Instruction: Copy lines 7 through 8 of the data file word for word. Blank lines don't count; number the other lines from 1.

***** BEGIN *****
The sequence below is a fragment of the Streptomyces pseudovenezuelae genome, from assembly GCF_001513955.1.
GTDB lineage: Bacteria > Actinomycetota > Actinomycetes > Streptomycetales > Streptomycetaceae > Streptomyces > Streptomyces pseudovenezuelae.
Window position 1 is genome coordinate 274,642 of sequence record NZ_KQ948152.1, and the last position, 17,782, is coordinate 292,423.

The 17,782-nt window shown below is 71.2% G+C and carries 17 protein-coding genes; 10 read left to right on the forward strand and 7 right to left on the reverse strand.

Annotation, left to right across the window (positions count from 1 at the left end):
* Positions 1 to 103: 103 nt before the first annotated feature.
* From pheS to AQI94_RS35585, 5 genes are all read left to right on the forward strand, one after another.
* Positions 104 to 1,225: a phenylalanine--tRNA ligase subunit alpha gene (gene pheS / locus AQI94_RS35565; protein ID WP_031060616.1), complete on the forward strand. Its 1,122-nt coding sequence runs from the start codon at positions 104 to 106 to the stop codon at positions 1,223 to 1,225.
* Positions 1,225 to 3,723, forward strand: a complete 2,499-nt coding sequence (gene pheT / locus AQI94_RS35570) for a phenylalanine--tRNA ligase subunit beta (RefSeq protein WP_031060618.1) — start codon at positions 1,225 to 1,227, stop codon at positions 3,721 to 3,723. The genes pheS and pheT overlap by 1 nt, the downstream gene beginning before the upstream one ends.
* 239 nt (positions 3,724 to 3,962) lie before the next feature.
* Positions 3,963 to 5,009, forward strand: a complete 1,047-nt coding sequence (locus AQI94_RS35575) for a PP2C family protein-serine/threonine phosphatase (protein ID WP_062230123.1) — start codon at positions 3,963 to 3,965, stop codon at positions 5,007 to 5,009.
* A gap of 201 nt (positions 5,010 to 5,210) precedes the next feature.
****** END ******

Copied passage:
* From pheS to AQI94_RS35585, 5 genes are all read left to right on the forward strand, one after another.
* Positions 104 to 1,225: a phenylalanine--tRNA ligase subunit alpha gene (gene pheS / locus AQI94_RS35565; protein ID WP_031060616.1), complete on the forward strand. Its 1,122-nt coding sequence runs from the start codon at positions 104 to 106 to the stop codon at positions 1,223 to 1,225.